*The following is excerpted from an online article posted on USA Today.
As e-cigarette use among teens rapidly increases, a national health report suggests adolescents who would not have otherwise used tobacco products are now turning to electronic smoking devices.
The report, released by the American Academy of Pediatrics, is based on a study that found overall smoking prevalence among youth in Southern California declined, but the combined e-cigarette or cigarette use was substantially greater than before e-cigarettes became available.
The conclusion raises the question of whether e-cigarettes are merely substituting for cigarettes or being used by teens who wouldn’t otherwise be smoking.
In 2014, the Centers for Disease Control and Prevention reported e-cigarettes were the most commonly used tobacco product among middle and high school students, with an estimated 2 million users in that age group.
Cigarette smoking declined among American teens in recent years, but the use of other tobacco products — like e-cigarettes and hookahs — increased, the report says.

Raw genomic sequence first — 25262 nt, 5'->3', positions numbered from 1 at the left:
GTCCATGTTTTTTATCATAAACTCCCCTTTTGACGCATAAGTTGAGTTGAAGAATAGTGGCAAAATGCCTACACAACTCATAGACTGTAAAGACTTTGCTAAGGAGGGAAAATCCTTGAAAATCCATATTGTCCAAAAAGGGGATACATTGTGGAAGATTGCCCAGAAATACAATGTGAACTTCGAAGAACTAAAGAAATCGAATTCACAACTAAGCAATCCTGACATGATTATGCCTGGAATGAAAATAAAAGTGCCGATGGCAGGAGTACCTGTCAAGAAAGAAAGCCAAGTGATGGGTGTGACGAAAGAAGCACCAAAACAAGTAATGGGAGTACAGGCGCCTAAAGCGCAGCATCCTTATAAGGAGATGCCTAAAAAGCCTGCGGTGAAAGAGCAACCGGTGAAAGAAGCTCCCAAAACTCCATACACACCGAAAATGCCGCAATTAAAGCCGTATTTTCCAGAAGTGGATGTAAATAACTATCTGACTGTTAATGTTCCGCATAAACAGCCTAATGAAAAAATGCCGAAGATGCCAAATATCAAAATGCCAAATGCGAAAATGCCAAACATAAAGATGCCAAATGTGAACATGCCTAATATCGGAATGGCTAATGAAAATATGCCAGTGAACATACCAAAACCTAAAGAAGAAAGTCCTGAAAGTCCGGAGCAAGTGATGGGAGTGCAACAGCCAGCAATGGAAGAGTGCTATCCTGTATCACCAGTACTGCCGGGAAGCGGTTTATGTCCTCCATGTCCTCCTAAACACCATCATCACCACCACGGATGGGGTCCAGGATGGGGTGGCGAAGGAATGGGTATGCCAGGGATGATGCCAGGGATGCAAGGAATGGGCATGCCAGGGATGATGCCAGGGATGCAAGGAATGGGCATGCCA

The potential safety of e-cigarettes, devices that heat a liquid consisting of nicotine, flavorings and other chemicals to create a vapor, is hotly debated. Unlike traditional cigarettes, e-cigarettes do not contain tar or other chemicals generated by the combustion of tobacco that are responsible for harmful tobacco-related diseases. They are, therefore, seen as a safer alternative to conventional tobacco use, the leading cause of preventable death in the U.S.
Health care experts worry e-cigarettes could normalize cigarette use and create a new generation of smokers and nicotine addicts that will be likely to transition to more traditional tobacco products.